Wave three: At the beginning of the 21st century Barista Championships popped up, the Barista started to go deeper into the art of making coffee and became more transparent on the techniques and (light roasted) beans he or she used. Over the years the term 'Third Wave' was used less often and 'Specialty Coffee' took its place. But how can we describe 'Specialty Coffee' and why are so many people, first and second wavers included, using this term today?

It's and endless discussion on a lot of matters, but this illustration is not so far off i think:

So 9 stops from seed to cup. Let's get to them:

1) Origin: Theoretically all coffee countries can harvest and process top quality beans, but the closer you go to the equator, the higher the chances to spot Specialty Coffee - a closer definition on the type of bean we are talking about in 5)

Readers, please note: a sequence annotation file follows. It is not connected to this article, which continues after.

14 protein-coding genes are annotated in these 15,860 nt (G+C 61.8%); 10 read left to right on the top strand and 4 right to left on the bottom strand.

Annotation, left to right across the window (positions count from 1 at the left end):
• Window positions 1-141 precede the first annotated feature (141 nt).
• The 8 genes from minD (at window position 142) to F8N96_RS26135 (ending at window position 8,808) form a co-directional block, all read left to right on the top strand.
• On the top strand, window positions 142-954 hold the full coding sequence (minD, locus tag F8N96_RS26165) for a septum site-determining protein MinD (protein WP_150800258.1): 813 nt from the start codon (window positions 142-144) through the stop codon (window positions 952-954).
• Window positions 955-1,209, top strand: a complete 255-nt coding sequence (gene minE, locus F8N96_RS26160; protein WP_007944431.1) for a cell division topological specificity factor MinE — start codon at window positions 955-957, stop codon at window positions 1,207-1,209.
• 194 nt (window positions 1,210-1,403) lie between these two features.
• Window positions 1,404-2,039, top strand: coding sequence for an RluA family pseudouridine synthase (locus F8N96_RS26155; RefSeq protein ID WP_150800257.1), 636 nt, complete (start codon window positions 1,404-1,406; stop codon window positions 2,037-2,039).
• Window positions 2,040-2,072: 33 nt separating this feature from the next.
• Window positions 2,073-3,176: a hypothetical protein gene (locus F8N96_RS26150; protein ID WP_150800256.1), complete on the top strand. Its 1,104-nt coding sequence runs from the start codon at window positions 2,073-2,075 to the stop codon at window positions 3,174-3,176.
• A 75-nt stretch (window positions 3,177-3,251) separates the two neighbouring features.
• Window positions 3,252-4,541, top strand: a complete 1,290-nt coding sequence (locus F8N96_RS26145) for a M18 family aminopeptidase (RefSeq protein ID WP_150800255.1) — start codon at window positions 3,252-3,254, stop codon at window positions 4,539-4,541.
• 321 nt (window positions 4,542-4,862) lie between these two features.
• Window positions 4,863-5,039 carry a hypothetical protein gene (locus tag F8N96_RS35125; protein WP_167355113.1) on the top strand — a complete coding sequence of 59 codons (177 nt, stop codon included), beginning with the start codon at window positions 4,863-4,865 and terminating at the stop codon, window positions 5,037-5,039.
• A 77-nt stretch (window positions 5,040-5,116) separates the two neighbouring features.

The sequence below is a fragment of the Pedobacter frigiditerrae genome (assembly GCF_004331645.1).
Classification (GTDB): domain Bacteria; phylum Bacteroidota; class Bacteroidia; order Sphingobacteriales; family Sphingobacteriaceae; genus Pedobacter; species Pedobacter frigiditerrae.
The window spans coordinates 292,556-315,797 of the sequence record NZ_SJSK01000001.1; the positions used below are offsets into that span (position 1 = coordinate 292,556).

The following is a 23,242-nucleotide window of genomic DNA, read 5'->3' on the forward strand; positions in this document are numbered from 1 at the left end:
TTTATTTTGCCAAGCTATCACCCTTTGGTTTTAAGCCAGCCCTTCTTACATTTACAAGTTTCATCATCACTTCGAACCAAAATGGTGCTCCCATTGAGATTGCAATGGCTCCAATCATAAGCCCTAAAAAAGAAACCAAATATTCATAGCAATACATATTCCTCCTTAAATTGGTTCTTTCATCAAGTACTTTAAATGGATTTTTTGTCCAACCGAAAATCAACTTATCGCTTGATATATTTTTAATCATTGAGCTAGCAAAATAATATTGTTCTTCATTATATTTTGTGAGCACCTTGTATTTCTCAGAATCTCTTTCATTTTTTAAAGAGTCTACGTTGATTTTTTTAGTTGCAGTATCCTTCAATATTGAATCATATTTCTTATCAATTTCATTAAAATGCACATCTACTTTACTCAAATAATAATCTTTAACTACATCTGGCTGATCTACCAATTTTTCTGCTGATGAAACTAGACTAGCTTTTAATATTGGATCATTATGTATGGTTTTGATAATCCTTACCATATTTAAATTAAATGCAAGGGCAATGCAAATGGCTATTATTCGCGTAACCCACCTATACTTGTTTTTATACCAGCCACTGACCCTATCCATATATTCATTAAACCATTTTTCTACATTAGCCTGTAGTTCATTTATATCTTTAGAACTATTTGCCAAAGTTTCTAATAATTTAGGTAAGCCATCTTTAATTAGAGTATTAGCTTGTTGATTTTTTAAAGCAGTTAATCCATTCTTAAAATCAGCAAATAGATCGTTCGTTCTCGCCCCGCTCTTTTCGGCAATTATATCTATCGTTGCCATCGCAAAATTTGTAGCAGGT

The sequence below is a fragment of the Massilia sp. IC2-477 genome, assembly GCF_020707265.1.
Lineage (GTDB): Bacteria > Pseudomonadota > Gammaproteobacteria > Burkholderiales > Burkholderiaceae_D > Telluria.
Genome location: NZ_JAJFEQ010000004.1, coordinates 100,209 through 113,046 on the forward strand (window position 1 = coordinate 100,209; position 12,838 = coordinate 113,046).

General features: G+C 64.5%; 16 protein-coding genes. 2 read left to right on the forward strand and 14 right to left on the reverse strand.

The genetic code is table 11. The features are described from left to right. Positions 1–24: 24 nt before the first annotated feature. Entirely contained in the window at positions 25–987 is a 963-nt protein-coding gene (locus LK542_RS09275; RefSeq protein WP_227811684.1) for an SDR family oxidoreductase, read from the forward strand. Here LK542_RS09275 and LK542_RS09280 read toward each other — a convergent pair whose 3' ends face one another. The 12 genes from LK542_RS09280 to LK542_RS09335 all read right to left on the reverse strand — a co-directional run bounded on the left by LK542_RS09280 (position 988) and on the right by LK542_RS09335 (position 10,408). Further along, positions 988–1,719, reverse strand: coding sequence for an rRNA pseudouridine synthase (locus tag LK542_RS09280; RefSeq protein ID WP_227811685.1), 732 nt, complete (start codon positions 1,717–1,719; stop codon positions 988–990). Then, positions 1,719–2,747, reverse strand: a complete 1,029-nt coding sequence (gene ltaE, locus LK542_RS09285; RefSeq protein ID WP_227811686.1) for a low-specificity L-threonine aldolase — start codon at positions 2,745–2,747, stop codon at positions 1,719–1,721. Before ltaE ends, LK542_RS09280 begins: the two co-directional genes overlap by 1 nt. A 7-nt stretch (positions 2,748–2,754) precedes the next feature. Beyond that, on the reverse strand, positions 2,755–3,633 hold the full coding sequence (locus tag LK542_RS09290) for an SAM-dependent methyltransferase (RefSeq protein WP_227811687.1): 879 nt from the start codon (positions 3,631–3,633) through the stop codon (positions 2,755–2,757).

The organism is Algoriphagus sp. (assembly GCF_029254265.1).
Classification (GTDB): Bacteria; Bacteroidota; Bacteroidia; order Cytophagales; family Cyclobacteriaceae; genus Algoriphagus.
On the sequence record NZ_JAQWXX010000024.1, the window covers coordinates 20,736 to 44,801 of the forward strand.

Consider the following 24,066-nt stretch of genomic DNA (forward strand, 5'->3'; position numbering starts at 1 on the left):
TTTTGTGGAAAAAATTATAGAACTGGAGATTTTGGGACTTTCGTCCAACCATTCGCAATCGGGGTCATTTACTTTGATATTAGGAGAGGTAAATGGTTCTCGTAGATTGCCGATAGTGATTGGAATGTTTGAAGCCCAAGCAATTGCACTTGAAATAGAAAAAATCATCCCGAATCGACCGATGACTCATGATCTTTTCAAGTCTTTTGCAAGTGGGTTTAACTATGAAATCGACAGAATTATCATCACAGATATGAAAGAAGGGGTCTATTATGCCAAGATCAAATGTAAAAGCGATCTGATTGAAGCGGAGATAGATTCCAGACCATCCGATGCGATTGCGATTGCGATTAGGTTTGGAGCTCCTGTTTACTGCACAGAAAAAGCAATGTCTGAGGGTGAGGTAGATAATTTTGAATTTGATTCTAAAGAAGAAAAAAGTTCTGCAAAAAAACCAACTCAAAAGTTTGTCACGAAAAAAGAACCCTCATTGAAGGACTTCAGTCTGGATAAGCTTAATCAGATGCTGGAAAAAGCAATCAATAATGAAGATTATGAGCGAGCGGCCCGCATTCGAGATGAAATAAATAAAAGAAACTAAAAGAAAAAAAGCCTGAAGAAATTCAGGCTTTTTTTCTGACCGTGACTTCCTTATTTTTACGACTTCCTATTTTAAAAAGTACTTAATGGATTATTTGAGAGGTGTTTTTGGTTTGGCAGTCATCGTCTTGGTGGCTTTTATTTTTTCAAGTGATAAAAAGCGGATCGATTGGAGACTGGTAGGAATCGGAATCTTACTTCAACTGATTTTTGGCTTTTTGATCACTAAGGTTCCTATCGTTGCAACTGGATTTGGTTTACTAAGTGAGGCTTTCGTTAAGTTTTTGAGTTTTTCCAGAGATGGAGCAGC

For the American continent we find the most Specialty coffee in Colombia, followed by Peru, Brazil, Panama, Bolivia, Costa Rica, El Salvador, Honduras and other central American countries. Most 'island coffees' like Cuba, Jamaica, Galapagos or Puerto Rico are not on my list of favorites. 

Africa: Kenya, Ethiopia, Burundi, Rwanda are clearly the most interesting origins. Uganda, DC Congo, Tanzania and Malawi come next. All the rest is surely less interesting and very rarely be seen as Specialty. 

Asia: Indonesia upfront, followed by Papua New Guinea and to a lesser level by Myanmar and India. .... Forget about China, Vietnam and Australia. 

Of course you'll meet people who swear by low and high they tasted some supreme Vietnamese or Hawaiian beans, but i'll pass on them. Of course everything is possible but it's so much easier to go for 'Equator' coffees and enjoy these as much as you can.